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 Posted:   Mar 29, 2020 - 11:56 AM   
 By:   First Breath   (Member)

I just watched the season 3 Miami Vice episode Down For The Count and realized Larry Zito got killed. He wanted out of the series, even though he had earned 200 000 dollars during 1986.

I wonder if John Diehl ever regretted it. Did he ever have main roles in his career?

 
 
 Posted:   Mar 30, 2020 - 4:00 AM   
 By:   lars.blondeel   (Member)

He had a few supporting roles, i remember 'Falling Down', 'Stargate', a few cop movies. Respect for leaving the series a the high point. It got a bit silly in seasons 4 & 5

 
 Posted:   Mar 31, 2020 - 2:54 PM   
 By:   First Breath   (Member)

Yes, I remember that Falling Down scene. Can't find it on youtube. Didn't realize that was Diehl.

 
 Posted:   Mar 31, 2020 - 5:15 PM   
 By:   Scott McOldsmith   (Member)



I wonder if John Diehl ever regretted it. Did he ever have main roles in his career?


From his Wikipedia page:

Diehl moved into a basement apartment in Greenwich Village in New York, and despite a drastic reduction in his income, he declined television roles, and chose instead to continue working in film while pursuing a serious stage career.[citation needed] He subsequently appeared in The Hanoi Hilton (1987), a film about the experiences of American prisoners of war in Hanoi in the 1960s/70s, and Alex Cox's Walker (1987), which was shot in Nicaragua during the Contra War. In late 1988, Diehl relocated to Los Angeles after he was cast in Sam Shepard’s A Lie of the Mind at the Mark Taper Forum.[citation needed]

He continued to work in theater in New York, however, and frequently returned to the stage there, most notably for a Shepherd play at the Public Theater with Shepard in residence at the Signature, and Mednick’s Joe And Betty, which was produced twice on Theater Row in New York.[7][8][9]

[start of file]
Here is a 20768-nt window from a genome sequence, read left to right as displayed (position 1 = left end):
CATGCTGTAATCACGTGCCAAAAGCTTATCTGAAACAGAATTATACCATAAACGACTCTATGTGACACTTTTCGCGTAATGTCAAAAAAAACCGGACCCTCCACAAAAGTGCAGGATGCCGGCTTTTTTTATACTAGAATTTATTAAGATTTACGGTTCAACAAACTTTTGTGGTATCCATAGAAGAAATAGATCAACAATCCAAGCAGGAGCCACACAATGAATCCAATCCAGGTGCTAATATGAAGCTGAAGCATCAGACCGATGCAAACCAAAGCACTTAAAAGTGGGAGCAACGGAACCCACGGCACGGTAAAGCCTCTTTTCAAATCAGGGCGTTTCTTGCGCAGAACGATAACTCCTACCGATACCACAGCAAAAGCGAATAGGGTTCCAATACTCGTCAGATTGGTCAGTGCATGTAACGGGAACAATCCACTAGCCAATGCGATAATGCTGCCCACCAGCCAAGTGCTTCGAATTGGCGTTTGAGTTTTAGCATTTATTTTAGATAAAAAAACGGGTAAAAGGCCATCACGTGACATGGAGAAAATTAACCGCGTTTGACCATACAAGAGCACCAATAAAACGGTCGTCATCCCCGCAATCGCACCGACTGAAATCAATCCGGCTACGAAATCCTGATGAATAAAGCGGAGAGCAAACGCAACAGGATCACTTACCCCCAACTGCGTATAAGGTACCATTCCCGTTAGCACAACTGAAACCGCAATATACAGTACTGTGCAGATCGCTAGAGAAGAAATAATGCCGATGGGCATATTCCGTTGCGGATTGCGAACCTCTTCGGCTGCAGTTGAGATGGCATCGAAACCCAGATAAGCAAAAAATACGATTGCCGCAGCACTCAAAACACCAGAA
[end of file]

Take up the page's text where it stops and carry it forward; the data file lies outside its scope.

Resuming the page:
In 1997, Diehl reprised his role in Action at the Public Theater, and in 2005 he worked once again with Padua Playwrights, appearing in two plays in Mednick's Gary Trilogy. Among others, his theater credits include Life of Mine, (with Holly Hunter) at the Mark Taper Forum, Samuel Beckett's Endgame and Happy Days, one of three plays which Diehl directed.[10]

He has appeared in more than 140 films, including Joysticks (1983), Angel (1984), City Limits (1984), Madhouse (1990), The Dark Side of the Moon (1990), Kickboxer 2 (1991), Mikey (1992), Mo' Money (1992), Gettsyburg (1993), The Client (1994), Stargate (1994), The New Age (1994), Mind Ripper (1995), A Time to Kill (1996), Pearl Harbor (2001), and Road to Nowhere (2010).

He played G. Gordon Liddy in Oliver Stone's Nixon (1995), the mercenary Cooper in Jurassic Park III (2001), and in recurring roles on The Shield, Friday Night Lights, The West Wing and The John Larroquette Show. In 2000, he appeared in Failsafe, which aired live on television. Between 2002-04, he portrayed General Motors' Harley Earl in a series of 11 television commercials for Buick. The commercials were directed by Tony Scott, who had previously directed films including Top Gun and Crimson Tide.[11][12]

In 2004, Wim Wenders cast Diehl as the male lead in Land of Plenty, a film about post 9/11 American life. Shot on digital video in 16 days, the film centered on Diehl's character, Paul, a troubled Vietnam veteran, and his niece, played by Michelle Williams. In a New York Times review of the film, A.O. Scott wrote "Mr. Diehl gives a wry, cunning performance, allowing glimmers of Paul's intelligence and decency to shine through even in his moments of high self-delusion."[13]

A member of the Actors Studio since 2004, Diehl won the Los Angeles Times Warren Award in 2012, and in 2014 won the Southampton Film Festival's Lead Actor Award for his role in the short film Kahea.

 
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